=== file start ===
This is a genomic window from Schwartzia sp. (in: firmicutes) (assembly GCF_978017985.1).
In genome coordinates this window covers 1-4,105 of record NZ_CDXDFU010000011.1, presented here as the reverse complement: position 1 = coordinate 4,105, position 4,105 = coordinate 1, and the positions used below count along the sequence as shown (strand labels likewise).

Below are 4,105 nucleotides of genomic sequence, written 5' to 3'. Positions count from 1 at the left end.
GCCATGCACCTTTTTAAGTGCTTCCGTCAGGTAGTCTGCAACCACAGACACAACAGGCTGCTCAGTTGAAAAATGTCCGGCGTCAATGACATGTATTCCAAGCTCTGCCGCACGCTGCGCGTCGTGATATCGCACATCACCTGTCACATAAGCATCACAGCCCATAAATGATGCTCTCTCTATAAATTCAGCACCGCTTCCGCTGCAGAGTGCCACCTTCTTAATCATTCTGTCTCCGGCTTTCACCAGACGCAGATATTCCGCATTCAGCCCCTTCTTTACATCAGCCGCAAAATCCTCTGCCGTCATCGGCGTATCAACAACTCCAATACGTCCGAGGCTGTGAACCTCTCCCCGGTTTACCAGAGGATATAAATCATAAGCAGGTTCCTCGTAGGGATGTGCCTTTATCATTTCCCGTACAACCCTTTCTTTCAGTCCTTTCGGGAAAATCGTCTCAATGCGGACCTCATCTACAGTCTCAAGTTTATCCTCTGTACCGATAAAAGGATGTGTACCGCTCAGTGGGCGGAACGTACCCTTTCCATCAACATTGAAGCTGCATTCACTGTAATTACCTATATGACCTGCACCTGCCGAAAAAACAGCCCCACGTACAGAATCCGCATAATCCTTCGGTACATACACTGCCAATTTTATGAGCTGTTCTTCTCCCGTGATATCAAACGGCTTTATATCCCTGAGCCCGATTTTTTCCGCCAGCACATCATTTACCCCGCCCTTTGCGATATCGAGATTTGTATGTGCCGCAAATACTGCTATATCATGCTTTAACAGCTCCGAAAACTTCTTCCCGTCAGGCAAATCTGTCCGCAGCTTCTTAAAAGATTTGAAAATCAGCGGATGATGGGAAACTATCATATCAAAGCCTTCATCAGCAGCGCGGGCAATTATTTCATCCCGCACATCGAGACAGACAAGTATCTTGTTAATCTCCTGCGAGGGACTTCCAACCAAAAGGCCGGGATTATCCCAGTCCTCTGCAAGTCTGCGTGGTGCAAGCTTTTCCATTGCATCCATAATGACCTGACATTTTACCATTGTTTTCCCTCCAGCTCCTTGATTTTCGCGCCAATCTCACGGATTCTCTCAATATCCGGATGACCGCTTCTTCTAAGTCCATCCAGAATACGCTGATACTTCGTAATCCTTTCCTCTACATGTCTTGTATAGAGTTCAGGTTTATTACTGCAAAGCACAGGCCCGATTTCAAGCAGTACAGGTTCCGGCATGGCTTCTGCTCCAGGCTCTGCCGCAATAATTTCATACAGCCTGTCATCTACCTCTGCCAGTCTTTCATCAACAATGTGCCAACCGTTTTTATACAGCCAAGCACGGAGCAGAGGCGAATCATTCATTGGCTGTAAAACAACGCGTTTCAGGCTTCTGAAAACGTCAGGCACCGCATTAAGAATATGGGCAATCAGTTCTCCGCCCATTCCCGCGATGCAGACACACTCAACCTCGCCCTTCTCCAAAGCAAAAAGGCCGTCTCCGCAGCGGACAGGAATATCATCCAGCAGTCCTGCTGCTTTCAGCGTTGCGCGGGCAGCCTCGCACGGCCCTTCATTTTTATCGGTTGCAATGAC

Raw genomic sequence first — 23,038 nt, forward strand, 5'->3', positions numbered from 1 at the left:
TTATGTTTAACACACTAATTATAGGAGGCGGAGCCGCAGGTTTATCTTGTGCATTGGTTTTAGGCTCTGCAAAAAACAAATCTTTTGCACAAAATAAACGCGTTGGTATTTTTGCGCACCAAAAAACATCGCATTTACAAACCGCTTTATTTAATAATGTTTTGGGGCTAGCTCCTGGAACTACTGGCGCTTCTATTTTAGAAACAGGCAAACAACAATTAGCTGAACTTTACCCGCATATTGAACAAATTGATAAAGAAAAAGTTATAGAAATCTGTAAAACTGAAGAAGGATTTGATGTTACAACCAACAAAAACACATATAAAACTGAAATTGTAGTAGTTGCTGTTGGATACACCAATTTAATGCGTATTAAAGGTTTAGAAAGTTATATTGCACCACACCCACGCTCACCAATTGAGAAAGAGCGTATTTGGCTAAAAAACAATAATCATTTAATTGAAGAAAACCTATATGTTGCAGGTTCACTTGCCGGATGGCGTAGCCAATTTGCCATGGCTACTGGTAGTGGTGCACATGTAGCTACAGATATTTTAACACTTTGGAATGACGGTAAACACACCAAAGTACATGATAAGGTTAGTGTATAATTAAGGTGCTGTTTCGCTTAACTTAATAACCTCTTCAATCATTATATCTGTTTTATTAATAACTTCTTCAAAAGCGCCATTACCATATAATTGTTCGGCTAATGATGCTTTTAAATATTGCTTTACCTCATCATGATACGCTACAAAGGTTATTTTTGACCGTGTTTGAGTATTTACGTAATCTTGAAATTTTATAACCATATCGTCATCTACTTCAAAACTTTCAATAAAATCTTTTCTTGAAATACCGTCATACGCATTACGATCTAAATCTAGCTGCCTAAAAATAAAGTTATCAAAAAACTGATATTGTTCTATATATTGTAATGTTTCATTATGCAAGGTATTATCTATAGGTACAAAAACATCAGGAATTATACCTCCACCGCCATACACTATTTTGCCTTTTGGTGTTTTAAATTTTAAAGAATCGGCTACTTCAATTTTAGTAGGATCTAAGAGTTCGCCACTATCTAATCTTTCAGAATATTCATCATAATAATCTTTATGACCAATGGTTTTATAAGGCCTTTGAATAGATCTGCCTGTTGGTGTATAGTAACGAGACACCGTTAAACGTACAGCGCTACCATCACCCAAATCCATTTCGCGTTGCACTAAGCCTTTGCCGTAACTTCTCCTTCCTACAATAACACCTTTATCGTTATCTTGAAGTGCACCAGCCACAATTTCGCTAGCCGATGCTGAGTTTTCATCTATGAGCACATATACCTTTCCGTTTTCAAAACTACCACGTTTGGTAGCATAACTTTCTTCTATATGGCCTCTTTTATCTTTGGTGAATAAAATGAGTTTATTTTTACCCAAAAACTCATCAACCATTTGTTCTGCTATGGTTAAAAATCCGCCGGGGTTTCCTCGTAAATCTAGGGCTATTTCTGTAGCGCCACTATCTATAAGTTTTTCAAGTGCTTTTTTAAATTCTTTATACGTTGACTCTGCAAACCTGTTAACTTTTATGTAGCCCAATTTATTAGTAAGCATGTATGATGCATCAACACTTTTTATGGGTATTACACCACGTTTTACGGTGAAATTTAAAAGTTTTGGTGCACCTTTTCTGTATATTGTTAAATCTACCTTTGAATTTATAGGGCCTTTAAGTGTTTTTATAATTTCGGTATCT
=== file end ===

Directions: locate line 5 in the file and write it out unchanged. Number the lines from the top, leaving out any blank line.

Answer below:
Raw genomic sequence first — 23,038 nt, forward strand, 5'->3', positions numbered from 1 at the left: